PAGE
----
January 04, 2010
PASADENA, Calif. -- NASA's Kepler space telescope, designed to find Earth-size planets in the habitable zone of sun-like stars, has discovered its first five new exoplanets, or planets beyond our solar system.
Kepler's high sensitivity to both small and large planets enabled the discovery of the exoplanets, named Kepler 4b, 5b, 6b, 7b and 8b. The discoveries were announced Monday, Jan. 4, by members of the Kepler science team during a news briefing at the American Astronomical Society meeting in Washington.
"These observations contribute to our understanding of how planetary systems form and evolve from the gas and dust disks that give rise to both the stars and their planets," said William Borucki of NASA's Ames Research Center in Moffett Field, Calif. Borucki is the mission's science principal investigator. "The discoveries also show that our science instrument is working well. Indications are that Kepler will meet all its science goals."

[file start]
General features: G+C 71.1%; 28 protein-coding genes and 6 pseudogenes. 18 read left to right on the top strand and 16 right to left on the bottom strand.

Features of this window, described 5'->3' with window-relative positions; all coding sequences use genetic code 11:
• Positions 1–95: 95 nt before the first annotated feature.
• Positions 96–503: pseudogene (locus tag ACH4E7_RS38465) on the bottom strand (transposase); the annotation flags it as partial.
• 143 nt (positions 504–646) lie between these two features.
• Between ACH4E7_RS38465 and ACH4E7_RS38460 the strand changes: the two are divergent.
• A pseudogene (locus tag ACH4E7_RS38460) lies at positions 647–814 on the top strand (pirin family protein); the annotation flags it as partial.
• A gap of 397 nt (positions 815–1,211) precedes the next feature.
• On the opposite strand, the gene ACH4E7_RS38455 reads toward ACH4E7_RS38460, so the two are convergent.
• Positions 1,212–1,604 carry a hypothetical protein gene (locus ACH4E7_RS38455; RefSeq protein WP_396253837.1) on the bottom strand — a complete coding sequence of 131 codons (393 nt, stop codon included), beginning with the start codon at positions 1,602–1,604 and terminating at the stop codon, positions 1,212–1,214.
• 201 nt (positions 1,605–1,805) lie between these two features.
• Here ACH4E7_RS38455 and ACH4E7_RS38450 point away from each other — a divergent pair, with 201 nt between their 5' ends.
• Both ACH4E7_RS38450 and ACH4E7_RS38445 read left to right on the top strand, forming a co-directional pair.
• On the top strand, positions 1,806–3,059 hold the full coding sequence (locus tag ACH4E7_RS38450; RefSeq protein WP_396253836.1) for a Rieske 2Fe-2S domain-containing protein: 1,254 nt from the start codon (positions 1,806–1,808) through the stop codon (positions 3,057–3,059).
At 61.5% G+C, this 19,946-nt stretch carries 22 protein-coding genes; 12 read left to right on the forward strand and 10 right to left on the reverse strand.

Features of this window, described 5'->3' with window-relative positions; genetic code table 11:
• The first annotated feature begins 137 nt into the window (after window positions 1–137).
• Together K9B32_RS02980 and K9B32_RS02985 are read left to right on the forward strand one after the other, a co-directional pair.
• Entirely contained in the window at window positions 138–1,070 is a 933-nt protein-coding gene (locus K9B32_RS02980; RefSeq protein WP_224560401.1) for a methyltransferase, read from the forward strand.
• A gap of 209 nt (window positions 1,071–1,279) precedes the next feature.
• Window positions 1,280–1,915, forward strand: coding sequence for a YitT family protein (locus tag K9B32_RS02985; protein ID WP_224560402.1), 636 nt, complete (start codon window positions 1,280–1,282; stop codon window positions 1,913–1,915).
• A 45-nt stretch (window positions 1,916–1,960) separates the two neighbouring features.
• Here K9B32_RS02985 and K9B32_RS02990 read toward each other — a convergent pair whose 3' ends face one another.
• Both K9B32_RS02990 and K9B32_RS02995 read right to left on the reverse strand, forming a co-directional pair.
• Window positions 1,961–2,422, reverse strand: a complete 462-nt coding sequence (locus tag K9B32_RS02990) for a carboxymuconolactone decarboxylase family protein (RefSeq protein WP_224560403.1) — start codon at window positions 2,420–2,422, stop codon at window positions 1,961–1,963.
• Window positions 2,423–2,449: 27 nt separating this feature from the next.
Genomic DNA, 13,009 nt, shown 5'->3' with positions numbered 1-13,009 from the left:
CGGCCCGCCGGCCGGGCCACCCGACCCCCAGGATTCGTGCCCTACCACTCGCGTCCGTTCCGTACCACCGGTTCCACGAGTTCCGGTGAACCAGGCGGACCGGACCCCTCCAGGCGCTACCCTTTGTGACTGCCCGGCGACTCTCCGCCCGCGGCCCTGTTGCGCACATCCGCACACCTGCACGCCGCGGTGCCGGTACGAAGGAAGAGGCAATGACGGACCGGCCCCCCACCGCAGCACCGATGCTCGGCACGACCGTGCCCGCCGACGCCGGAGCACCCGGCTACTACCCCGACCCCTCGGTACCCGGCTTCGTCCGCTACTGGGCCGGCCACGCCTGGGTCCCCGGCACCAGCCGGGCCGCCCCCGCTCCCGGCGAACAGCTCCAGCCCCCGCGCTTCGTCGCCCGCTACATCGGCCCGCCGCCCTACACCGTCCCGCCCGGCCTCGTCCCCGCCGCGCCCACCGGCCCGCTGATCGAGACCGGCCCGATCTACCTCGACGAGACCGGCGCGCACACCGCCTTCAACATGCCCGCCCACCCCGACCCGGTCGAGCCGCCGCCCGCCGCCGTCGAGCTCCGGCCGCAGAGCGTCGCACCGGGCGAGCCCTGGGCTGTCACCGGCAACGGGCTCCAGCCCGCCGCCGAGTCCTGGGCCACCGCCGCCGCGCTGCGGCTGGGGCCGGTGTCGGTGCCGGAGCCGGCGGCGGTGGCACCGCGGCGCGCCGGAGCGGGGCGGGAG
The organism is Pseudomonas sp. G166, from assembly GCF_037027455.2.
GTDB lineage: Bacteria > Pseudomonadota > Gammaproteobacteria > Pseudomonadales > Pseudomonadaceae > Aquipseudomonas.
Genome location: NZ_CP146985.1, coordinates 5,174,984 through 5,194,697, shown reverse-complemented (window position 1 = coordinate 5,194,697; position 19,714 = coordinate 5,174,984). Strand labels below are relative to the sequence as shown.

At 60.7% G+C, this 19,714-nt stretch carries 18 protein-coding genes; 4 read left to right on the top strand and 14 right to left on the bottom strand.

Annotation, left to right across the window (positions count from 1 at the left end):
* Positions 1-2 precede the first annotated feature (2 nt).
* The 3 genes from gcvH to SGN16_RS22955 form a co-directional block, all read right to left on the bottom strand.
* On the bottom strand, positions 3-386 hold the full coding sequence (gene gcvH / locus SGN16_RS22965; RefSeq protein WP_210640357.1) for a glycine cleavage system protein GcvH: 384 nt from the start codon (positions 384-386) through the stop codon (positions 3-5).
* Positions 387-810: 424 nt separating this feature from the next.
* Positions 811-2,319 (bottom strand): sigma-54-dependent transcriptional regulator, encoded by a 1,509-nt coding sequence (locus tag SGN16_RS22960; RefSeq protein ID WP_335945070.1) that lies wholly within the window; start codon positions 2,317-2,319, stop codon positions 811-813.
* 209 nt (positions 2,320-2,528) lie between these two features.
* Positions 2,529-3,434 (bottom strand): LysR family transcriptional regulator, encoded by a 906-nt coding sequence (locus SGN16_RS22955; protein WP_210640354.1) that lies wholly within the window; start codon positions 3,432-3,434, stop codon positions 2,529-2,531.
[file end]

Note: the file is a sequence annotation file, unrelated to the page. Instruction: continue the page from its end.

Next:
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For more information:
The First Five Worlds of Kepler See Video!
Searching for Alien Earths: The Kepler Space Telescope